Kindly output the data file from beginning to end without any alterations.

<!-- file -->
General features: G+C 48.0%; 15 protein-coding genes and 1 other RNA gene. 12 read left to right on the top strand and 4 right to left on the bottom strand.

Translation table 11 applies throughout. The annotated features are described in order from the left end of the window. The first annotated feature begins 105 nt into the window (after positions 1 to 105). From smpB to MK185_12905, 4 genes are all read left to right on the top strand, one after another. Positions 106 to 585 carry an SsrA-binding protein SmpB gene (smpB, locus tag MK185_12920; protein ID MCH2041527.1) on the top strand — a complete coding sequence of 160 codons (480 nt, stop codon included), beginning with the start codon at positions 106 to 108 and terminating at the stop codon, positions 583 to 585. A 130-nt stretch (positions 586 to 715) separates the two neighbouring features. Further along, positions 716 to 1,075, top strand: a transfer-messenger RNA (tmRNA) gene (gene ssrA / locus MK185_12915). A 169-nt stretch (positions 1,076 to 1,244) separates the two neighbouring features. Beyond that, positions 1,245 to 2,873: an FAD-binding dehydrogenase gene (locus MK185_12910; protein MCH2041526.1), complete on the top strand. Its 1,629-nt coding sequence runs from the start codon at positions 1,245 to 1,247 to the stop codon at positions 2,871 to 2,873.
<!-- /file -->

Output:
General features: G+C 48.0%; 15 protein-coding genes and 1 other RNA gene. 12 read left to right on the top strand and 4 right to left on the bottom strand.

Translation table 11 applies throughout. The annotated features are described in order from the left end of the window. The first annotated feature begins 105 nt into the window (after positions 1 to 105). From smpB to MK185_12905, 4 genes are all read left to right on the top strand, one after another. Positions 106 to 585 carry an SsrA-binding protein SmpB gene (smpB, locus tag MK185_12920; protein ID MCH2041527.1) on the top strand — a complete coding sequence of 160 codons (480 nt, stop codon included), beginning with the start codon at positions 106 to 108 and terminating at the stop codon, positions 583 to 585. A 130-nt stretch (positions 586 to 715) separates the two neighbouring features. Further along, positions 716 to 1,075, top strand: a transfer-messenger RNA (tmRNA) gene (gene ssrA / locus MK185_12915). A 169-nt stretch (positions 1,076 to 1,244) separates the two neighbouring features. Beyond that, positions 1,245 to 2,873: an FAD-binding dehydrogenase gene (locus MK185_12910; protein MCH2041526.1), complete on the top strand. Its 1,629-nt coding sequence runs from the start codon at positions 1,245 to 1,247 to the stop codon at positions 2,871 to 2,873.